Mathematicians first set themselves the task back in 1852, and it proved a massive headache. It took 24 years for the first proof to be announced, only to be found faulty another eleven years later. Then it took another 86 years, until 1976, until the mathematicians Kenneth Appel and Wolfgang Haken came up with a second proof. They first supposed that there are maps that need five colours, from which you can then choose one that has the smallest number of countries. They then showed that such a minimal map must contain one of 1,936 possible configurations; and they also proved that every one of these possible configurations can be reduced into a smaller configuration which also needs five colours. This is a contradiction because they assumed that they had already started with the smallest five-colour map. When you find a contradiction you can deduce that your initial assumption, that there are maps that need five colours, is false.

This sounds good, but there was a hitch. The part of their proof which showed that these 1,936 configurations could be reduced was done by a computer, which simply ploughed through every configuration and checked it. No human being could in their lifetime ever actually read the entire proof to check that it was correct. This caused an outcry: if nobody can check it, how can we ever know it doesn't contain a mistake? Can mathematics ever be done by computers?

The proof has since been improved and verified independently (by computers), so most people are quite happy to consider the result proven. The question of whether computer proofs can ever be considered sound, however, is still a hot one.

To find out more, read The philosophy of proof and Welcome to the maths lab.

December 3, 2013

Here's a little game to play. Take the interval from 0 to 1, including the end points. Now delete the middle third of this interval, from 1/3 to 2/3, but without deleting the two end points 1/3 and 2/3. Then delete the middle thirds of the two intervals that are left, [0,1/3] and [2/3,1], again without deleting the end points. Keep going, deleting middle thirds ad infinitum — well, you can't really do this in practice, but you can imagine it. What will you be left with in the end?

Seven steps towards C.

Let's call the set of left-over points C. Clearly, C contains the end points of middle third intervals because these don't get removed: 0, 1, 1/3, 2/3, 1,9, 2/9, 7/9, 8/9, and so on. But other points are left too. For example, 1/4 does not get removed at the first step because it's less than 1/3, it does not get removed at the second step either because it's bigger than 2/9, and so on.

Does C contain any intervals at all? It's pretty easy to convince yourself that it doesn't: any line segment, no matter how tiny, will have been broken up by having its middle third removed. C is what's called totally disconnected because all its connected components are just points.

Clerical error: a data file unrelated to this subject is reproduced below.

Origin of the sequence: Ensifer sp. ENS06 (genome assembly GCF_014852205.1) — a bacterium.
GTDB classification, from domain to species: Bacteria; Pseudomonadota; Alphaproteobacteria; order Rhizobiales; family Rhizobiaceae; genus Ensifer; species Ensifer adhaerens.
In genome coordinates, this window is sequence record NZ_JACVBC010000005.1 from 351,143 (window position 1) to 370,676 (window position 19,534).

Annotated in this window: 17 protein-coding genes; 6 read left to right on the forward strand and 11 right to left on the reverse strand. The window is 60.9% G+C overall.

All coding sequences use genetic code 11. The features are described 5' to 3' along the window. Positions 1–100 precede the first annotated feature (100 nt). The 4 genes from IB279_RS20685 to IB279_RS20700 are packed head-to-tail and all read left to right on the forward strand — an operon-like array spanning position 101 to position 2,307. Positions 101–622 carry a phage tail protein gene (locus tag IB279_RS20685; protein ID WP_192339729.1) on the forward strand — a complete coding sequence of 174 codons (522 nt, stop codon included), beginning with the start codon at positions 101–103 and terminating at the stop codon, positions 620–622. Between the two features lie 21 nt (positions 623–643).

But these points are not isolated. If you draw a little circle around any point x in C, then no matter how small the circle, it will contain other points of C. For example, take the point 0. Arbitrarily close to it there is a point of the form 1/3k for some k, which is in C because it's the end point of a middle third interval. The fact that every point has other points arbitrarily close to it makes C into a perfect set.

All this means that C inhabits a strange world between dimensions. It's more than a collection of isolated points, which has dimension 0, and less than a line, which has dimension 1. If you calculate its Hausdorff dimension, which is an extension of our usual concept of dimension, the answer is ln(2)/ln(3)=0.63, which is between 0 and 1 as expected.

The Menger sponge. Image: Niabot.

The set C is also self-similar. For example, if you take the part of C contained in some tiny interval [0,1/3k] and blow it up, what you get looks exactly the same as C itself. Being self-similar and having a dimension that's not a whole number makes C into a fractal.

C has a name too: it's called the middle-thirds Cantor set, after Georg Cantor, who wrote about it in 1883, although it had previously been discovered by Henry John Stephen Smith. Cantor was one of the first people to give a rigorous description of a fractal, though the term "fractal" was not coined until almost 100 years later by Benoit Mandelbrot.

Cantor sets often turn up in mathematics when things are being broken up according to the same recipe ad infinitum. For example, you can create a similar construct in two dimensions by dividing a square up into nine smaller squares and repeatedly removing the middle one. The result is called the Sierpinski carpet, which has a Hausdorff dimension of ln(8)/ln(3)=1.892. The three-dimensional analogue is the Menger sponge.